History and its racial legacies: quotas in South African rugby and cricket

Taylor and Francis
Publication Type:
Journal Article
Sport in Society, 2011, 14 (6), pp. 754 - 777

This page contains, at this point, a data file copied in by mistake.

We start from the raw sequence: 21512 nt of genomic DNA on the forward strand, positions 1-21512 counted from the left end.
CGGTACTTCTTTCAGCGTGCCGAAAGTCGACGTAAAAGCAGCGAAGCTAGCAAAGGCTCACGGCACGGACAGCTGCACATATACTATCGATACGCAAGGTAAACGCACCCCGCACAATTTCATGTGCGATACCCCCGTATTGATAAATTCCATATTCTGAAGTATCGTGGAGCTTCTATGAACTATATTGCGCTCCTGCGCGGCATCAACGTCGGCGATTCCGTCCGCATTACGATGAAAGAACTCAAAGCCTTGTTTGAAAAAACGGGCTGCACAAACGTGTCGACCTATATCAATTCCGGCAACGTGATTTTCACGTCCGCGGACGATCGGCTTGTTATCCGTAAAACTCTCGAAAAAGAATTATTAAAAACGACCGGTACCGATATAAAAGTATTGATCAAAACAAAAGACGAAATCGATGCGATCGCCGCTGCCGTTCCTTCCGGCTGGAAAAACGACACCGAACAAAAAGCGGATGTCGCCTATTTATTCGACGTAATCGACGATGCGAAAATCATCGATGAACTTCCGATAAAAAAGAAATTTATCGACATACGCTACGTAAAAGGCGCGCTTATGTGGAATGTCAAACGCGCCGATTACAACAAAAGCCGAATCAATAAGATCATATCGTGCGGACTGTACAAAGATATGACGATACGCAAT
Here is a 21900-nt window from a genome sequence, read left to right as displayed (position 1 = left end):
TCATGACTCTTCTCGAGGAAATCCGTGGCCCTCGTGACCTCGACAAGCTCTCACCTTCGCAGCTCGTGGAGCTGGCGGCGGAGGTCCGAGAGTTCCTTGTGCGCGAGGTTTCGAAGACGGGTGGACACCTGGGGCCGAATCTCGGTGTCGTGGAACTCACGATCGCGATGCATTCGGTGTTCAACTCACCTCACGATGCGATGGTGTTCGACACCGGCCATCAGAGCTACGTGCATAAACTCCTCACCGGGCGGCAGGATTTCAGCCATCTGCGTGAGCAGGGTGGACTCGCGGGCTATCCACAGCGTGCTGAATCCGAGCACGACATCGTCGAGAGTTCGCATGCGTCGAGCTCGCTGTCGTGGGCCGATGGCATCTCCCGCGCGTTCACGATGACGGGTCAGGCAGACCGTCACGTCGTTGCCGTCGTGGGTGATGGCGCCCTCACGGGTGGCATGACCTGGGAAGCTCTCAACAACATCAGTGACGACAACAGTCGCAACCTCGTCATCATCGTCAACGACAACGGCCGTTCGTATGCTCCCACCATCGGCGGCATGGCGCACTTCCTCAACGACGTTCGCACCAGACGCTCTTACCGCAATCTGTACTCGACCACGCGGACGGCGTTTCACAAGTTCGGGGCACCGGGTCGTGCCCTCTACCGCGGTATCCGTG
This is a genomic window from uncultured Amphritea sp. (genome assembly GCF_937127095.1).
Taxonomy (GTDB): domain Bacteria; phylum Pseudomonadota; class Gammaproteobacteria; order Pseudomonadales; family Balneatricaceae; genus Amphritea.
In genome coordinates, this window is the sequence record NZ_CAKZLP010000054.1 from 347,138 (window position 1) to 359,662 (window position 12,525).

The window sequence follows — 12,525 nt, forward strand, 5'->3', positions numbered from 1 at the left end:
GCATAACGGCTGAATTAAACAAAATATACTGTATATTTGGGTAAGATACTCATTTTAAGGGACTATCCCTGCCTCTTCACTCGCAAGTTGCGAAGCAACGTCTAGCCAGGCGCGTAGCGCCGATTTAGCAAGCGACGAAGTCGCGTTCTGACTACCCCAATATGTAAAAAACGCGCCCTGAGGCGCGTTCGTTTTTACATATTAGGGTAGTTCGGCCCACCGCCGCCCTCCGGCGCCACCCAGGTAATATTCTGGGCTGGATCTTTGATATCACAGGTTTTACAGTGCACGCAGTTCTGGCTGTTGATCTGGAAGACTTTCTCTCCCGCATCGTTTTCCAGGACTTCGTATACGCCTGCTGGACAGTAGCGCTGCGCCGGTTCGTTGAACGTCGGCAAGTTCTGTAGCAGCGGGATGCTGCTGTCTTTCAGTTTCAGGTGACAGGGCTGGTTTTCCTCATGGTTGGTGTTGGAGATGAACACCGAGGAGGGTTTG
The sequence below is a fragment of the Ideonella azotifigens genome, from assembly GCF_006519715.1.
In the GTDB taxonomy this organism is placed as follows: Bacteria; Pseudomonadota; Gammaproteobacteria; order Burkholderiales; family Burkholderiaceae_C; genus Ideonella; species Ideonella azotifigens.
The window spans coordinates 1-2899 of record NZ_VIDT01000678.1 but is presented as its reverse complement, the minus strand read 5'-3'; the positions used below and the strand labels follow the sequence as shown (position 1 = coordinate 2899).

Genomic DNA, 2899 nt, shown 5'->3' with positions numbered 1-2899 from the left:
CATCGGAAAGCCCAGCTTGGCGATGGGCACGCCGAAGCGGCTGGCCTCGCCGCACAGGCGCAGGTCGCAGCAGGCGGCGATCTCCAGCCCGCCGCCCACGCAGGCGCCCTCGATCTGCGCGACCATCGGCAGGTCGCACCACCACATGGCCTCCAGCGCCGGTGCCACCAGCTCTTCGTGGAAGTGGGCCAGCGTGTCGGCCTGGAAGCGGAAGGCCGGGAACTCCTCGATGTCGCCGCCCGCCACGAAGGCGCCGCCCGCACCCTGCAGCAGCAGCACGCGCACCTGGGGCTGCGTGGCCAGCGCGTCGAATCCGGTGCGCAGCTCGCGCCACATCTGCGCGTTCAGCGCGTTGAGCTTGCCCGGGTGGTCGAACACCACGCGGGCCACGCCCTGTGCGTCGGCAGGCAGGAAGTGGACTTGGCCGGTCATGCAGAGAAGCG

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South African identity has always been shaped by racial quotas; that is, divisions, assignments, allowances and allocations based on socially created ideas of race and difference. Both law and custom assigned a hierarchy which separated the rulers from the ruled, and allocated and rationed goods, services and enjoyments in all spheres of life, including sport. `Superior whites were layered above the Cape coloured people, followed by the Indian community and, lastly, the Africans, the black majority. This article looks briefly at the historical context of racial divisions and, with the downfall of apartheid, the rhetoric of an avowedly de-racialized `new South Africa. Given the chronic history of negative discrimination, it is understandable that affirmative action has become a major policy framework in the building of a post-apartheid society. But sport is a sobering example of how a domain can be `re-racialized in this quest. How does the African National Congress justify the (re)introduction into sport of a proportional or numerical quota system based on racial categories? Is there a need for demographic representativeness in white-dominated sports like cricket and rugby, but seemingly not in black-dominated soccer? Is an arithmetic quota system not merely a logical extension of the reviled racial genres and divides of previous centuries?
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